How to fly a (visual) pattern

A pattern can be flown in different ways. First of all, you will be cleared to fly a left or right hand pattern. This is straightforward: if you are cleared to make a left hand pattern all your turns will be to the left and if you are cleared to fly a right hand pattern all your turns will be to the right. To inform the tower that you want to remain in the pattern you will communicate when you request take off: “callsign XXX ready for take off runway XX, remaining in the pattern”

What does a pattern look like?
image
This is an example of a left hand pattern

Mostly you will be flying patterns without an approach controller so you will be in touch with the tower controller at all times. He has the possibility to control your pattern by the following instructions:

  • Extend upwind

  • Turn left / right downwind

  • Extend downwind

  • I’ll call your base

  • Turn left /right base

  • Maintain best forward speed

  • Maintain slowest practical speed

  • Maintain present speed

  • Speed at your discretion

All of these instructions are meant to maintain a safe separation from the other traffic. Without these instructions, you as a pilot are expected to maintain your own separation.

Spacing / sequencing instructions:
Extend upwind: This means that you should maintain the departure runway heading until ATC calls you to turn.

Turn left / right downwind: After you take off you will need to get to the downwind leg. This is done by making a 180 degrees turn to the left or to the right depending on which side the tower cleared you to fly your pattern.

Extend downwind: When instructed to extend downwind you have to extend the downwind leg and pay attention to traffic around you. The controller is giving you the responsibility to maintain a safe distance from other traffic and you are free to turn base when you think it is ready. This does not mean you can turn when you get this instruction as there is a reason why you should extend your downwind.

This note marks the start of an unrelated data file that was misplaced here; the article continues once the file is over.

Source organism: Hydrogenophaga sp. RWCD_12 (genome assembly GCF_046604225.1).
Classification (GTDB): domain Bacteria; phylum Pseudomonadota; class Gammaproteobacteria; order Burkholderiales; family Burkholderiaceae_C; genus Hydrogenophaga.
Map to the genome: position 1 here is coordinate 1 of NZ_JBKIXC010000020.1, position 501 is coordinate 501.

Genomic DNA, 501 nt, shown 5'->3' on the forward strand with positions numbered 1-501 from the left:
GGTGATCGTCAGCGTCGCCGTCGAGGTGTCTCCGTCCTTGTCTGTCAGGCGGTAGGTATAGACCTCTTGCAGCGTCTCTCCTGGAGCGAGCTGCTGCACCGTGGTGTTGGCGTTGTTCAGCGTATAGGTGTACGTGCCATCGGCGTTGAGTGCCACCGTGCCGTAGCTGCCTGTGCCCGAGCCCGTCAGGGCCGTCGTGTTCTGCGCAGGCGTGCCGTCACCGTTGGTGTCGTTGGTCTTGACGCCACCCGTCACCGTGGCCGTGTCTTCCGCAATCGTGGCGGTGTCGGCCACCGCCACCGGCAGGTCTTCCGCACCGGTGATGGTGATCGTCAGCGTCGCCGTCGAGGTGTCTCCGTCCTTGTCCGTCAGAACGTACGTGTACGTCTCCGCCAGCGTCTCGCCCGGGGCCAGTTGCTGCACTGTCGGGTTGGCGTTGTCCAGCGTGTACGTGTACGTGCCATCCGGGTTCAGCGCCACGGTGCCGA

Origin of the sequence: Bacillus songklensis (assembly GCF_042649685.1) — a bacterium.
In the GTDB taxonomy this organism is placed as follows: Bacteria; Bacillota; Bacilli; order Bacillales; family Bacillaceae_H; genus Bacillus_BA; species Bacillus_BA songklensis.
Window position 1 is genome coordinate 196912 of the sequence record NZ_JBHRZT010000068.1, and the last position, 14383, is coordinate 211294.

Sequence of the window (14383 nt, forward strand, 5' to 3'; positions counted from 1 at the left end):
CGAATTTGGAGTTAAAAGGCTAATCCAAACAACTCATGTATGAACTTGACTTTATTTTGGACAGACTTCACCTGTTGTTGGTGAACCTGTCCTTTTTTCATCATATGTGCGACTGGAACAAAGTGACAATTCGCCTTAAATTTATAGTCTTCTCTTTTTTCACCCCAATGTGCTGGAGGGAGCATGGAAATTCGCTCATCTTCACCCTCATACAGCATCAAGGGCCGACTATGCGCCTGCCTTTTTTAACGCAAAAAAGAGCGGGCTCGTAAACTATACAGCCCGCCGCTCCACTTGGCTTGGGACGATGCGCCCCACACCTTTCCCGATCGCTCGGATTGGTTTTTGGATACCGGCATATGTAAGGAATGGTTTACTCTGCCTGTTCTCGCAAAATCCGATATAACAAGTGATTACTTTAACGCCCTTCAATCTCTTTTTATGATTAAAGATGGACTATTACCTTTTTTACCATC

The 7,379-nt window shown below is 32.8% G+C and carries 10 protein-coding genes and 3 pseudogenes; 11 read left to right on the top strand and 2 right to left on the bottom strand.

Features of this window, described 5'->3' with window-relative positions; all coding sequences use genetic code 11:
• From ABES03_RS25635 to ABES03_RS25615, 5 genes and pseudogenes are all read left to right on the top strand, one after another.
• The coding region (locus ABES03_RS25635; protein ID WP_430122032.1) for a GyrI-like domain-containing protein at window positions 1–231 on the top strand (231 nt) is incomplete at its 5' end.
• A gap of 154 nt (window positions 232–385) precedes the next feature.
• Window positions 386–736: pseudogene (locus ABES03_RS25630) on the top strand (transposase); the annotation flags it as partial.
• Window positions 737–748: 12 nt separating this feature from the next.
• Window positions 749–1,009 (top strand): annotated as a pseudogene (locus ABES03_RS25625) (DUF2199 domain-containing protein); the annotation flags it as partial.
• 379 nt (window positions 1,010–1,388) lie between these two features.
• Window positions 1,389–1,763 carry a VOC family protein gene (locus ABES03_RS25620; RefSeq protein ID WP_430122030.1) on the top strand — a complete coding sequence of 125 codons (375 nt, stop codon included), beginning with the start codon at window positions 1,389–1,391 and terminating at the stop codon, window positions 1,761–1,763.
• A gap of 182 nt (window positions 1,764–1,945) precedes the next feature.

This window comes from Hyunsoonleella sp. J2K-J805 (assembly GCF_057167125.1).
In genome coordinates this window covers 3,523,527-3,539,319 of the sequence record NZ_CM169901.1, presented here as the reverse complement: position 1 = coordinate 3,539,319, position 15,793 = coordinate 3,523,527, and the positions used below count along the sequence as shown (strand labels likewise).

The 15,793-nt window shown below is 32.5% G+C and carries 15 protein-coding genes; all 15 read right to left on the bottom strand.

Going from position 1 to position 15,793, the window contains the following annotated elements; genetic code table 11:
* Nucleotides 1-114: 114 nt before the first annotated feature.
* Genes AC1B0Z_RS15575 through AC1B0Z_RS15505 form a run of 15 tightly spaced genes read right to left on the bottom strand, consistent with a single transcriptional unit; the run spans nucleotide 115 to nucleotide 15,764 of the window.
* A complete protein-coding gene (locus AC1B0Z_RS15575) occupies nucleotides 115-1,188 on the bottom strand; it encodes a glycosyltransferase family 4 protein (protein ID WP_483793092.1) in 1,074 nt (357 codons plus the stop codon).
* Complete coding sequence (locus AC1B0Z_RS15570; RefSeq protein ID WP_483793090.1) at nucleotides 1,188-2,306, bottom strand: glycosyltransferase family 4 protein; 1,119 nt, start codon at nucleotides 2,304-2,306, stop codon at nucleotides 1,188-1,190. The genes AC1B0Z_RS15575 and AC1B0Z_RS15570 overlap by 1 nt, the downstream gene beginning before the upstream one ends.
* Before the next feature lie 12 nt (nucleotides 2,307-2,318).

I’ll call your base: Tower informs you to extend the downwind leg but he will tell you when to turn base, in other words at this point ATC will take care of your separation with any other traffic.

Turn left / right base: This call can come at any time. It can come after the controller told you “I’ll call your base” but he can also just tell you to turn base at any point while you are on downwind. After you receive this call you don’t have to wait for another call while on base to turn final. This is up to the PIC.

Make a 360 left / right: From your present position make a 360 degree turn to the left or the right. Don’t make this turn with a bank angle of 90 degrees. A minimum of 1 minute for this turn should be fine, in real life turning an airplane is done by the autopilot with a speed of 3 degrees per second. This means making a 360 will take 360 / 3 = 120 seconds = 2 minutes

Speed instructions by tower:
Maintain best forward speed: When getting this instruction it can be a bit tricky. It all depends on your configuration and your position what your “best forward speed” is. When you fly on a downwind leg and you are flying in clean configuration it is much higher than when you are on final at 1000 feet AAL, in landing configuration with your landing gear down. ATC should NOT give you this instruction 5NM or less from landing. Most important to realize when getting this instruction is that ATC wants you to increase the speed; to what speed is totally up to you as PIC, Pilot In Command.

Maintain slowest practical speed: This call is also a bit tricky-it is the same as the “maintain best forward speed” as it all depends on your configuration. The more flaps you have the slower you can fly. Most important to realize when getting this instruction is that ATC wants you to reduce the speed; to what speed is totally up to you as PIC.

Maintain present speed: This is the most logical one, maintain your current speed.

Speed at your discretion: You can disregard any previous ATC speed instructions and fly the speed you like.

Other instructions by tower:

Descent to pattern altitude: This means you should descend to 1500feet AAL, Above Aerodrome Level. You will read more about this later.

Cleared to land: You are cleared to land ONLY, this instruction can come with a number, IE: You are cleared to land, #2”. Maintain your own separation and happy landing!

Cleared for the option, after the option make left / right pattern: You are cleared to do what you want, make a full stop landing, a touch and go, a fly by or something else. After the option you join the pattern again to the left or the right.